Biophysics; Genetic Engineering; Neuroscience; Optics; Vision Restoration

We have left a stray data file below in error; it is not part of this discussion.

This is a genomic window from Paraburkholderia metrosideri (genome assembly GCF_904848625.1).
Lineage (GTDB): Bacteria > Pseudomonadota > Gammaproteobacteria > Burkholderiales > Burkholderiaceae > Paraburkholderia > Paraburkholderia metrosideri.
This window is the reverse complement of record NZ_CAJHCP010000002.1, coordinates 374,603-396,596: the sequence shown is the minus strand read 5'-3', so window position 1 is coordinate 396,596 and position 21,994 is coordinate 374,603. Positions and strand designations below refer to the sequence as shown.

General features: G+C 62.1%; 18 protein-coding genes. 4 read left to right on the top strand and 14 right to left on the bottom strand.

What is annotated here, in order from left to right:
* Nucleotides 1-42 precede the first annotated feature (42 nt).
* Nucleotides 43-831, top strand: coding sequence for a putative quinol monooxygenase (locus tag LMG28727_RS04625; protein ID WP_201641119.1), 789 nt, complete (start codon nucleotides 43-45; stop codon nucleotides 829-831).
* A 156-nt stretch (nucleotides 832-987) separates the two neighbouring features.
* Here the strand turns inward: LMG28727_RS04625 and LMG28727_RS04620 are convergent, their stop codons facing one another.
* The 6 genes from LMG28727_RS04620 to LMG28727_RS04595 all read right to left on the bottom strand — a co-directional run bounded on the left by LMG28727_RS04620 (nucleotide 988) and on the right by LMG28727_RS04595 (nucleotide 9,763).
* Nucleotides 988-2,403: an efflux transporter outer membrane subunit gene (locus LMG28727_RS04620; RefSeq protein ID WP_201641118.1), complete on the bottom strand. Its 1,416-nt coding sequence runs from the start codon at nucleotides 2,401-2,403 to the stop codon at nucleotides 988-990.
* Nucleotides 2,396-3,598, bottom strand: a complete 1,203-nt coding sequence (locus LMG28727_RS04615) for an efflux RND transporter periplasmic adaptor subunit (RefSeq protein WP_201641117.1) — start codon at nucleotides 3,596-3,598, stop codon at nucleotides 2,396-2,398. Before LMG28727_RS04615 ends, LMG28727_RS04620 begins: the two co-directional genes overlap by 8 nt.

Elucidating the mechanisms by which nervous systems process information and generate behavior is among the fundamental problems of biology. The complexity of our brain and plasticity of our behaviors make it challenging to understand even simple human actions in terms of molecular mechanisms and neural activity. However the molecular machines and operational features of our neural circuits are often found in invertebrates, so that studying flies and worms provides an effective way to gain insights into our nervous system. Caenorhabditis elegans offers special opportunities to study behavior. Each of the 302 neurons in its nervous system can be identified and imaged in live animals [1, 2], and manipulated transgenically using specific promoters or promoter combinations [3, 4, 5, 6]. The chemical synapses and gap junctions made by every neuron are known from electron micrograph reconstruction . Importantly, forward genetics can be used to identify molecules that modulate C. elegans’ behavior. Forward genetic dis-section of behavior is powerful because it requires no prior knowledge. It allows molecules to be identified regardless of in vivo concentration, and focuses attention on genes that are functionally important. The identity and expression patterns of these molecules then provide entry points to study the molecular mechanisms and neural circuits controlling the behavior. Genetics does not provide the temporal resolution required to study neural circuit function directly. However, neural activity can be monitored using genetically encoded sensors for Ca2+ (e.g., GCaMP and cameleon) [7, 8, 9, 10] and voltage (e.g., mermaid, arclight or VSFP- Butterfly) [11, 12, 13]. In C. elegans, imaging studies have focused largely on single neurons in immobilized animals . However, it is now becoming possible to image the activity of single neurons in freely moving animals, and of multiple neurons in three dimensions. Additionally, increasingly sophisticated hardware allows precise spatial control of neural activity in freely moving C. elegans, using light activated channels and pumps (see Section 6.2). From a reductionist perspective, the worm model is very exciting because it has the potential to reveal how neural circuits work in enormous detail. This potential has fostered collaborations between physicists, engineers, and neuroscientists. Here we try to convey some of the excitement in this fast moving field.
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